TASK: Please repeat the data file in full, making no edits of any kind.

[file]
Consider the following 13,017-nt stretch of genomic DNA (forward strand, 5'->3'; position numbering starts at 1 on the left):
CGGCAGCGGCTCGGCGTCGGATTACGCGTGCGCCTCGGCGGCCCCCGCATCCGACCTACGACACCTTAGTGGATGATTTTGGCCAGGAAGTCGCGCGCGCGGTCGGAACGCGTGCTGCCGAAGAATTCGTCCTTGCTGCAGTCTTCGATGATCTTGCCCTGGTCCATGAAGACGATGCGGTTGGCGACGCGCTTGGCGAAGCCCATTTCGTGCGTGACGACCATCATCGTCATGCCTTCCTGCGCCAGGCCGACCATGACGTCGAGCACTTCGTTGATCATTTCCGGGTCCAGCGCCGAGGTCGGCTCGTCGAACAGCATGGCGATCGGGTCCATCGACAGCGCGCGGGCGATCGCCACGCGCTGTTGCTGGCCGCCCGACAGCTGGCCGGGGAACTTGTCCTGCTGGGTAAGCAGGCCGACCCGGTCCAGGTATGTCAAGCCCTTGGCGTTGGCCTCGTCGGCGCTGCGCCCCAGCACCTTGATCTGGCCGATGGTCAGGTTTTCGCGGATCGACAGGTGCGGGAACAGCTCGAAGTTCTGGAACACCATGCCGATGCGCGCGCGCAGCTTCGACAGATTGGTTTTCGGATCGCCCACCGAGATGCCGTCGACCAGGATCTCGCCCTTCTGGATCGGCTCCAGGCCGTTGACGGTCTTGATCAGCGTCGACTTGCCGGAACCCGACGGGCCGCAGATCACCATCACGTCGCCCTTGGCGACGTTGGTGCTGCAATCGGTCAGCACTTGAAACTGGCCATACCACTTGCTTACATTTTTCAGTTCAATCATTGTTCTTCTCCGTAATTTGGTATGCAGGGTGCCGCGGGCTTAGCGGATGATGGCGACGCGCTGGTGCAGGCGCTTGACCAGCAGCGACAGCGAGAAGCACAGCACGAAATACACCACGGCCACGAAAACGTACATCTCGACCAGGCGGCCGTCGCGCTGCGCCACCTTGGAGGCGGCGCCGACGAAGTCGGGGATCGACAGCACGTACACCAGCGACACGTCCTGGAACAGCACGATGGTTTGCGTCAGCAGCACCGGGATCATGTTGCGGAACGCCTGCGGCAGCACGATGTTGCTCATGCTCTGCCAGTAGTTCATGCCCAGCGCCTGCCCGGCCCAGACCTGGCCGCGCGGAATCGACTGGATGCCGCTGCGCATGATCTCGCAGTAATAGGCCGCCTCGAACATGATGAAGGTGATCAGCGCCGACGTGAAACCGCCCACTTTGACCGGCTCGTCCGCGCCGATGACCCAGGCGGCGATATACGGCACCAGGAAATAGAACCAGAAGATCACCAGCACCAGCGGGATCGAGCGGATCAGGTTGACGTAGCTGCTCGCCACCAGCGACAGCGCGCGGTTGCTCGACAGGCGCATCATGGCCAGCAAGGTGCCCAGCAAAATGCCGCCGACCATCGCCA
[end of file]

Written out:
Consider the following 13,017-nt stretch of genomic DNA (forward strand, 5'->3'; position numbering starts at 1 on the left):
CGGCAGCGGCTCGGCGTCGGATTACGCGTGCGCCTCGGCGGCCCCCGCATCCGACCTACGACACCTTAGTGGATGATTTTGGCCAGGAAGTCGCGCGCGCGGTCGGAACGCGTGCTGCCGAAGAATTCGTCCTTGCTGCAGTCTTCGATGATCTTGCCCTGGTCCATGAAGACGATGCGGTTGGCGACGCGCTTGGCGAAGCCCATTTCGTGCGTGACGACCATCATCGTCATGCCTTCCTGCGCCAGGCCGACCATGACGTCGAGCACTTCGTTGATCATTTCCGGGTCCAGCGCCGAGGTCGGCTCGTCGAACAGCATGGCGATCGGGTCCATCGACAGCGCGCGGGCGATCGCCACGCGCTGTTGCTGGCCGCCCGACAGCTGGCCGGGGAACTTGTCCTGCTGGGTAAGCAGGCCGACCCGGTCCAGGTATGTCAAGCCCTTGGCGTTGGCCTCGTCGGCGCTGCGCCCCAGCACCTTGATCTGGCCGATGGTCAGGTTTTCGCGGATCGACAGGTGCGGGAACAGCTCGAAGTTCTGGAACACCATGCCGATGCGCGCGCGCAGCTTCGACAGATTGGTTTTCGGATCGCCCACCGAGATGCCGTCGACCAGGATCTCGCCCTTCTGGATCGGCTCCAGGCCGTTGACGGTCTTGATCAGCGTCGACTTGCCGGAACCCGACGGGCCGCAGATCACCATCACGTCGCCCTTGGCGACGTTGGTGCTGCAATCGGTCAGCACTTGAAACTGGCCATACCACTTGCTTACATTTTTCAGTTCAATCATTGTTCTTCTCCGTAATTTGGTATGCAGGGTGCCGCGGGCTTAGCGGATGATGGCGACGCGCTGGTGCAGGCGCTTGACCAGCAGCGACAGCGAGAAGCACAGCACGAAATACACCACGGCCACGAAAACGTACATCTCGACCAGGCGGCCGTCGCGCTGCGCCACCTTGGAGGCGGCGCCGACGAAGTCGGGGATCGACAGCACGTACACCAGCGACACGTCCTGGAACAGCACGATGGTTTGCGTCAGCAGCACCGGGATCATGTTGCGGAACGCCTGCGGCAGCACGATGTTGCTCATGCTCTGCCAGTAGTTCATGCCCAGCGCCTGCCCGGCCCAGACCTGGCCGCGCGGAATCGACTGGATGCCGCTGCGCATGATCTCGCAGTAATAGGCCGCCTCGAACATGATGAAGGTGATCAGCGCCGACGTGAAACCGCCCACTTTGACCGGCTCGTCCGCGCCGATGACCCAGGCGGCGATATACGGCACCAGGAAATAGAACCAGAAGATCACCAGCACCAGCGGGATCGAGCGGATCAGGTTGACGTAGCTGCTCGCCACCAGCGACAGCGCGCGGTTGCTCGACAGGCGCATCATGGCCAGCAAGGTGCCCAGCAAAATGCCGCCGACCATCGCCA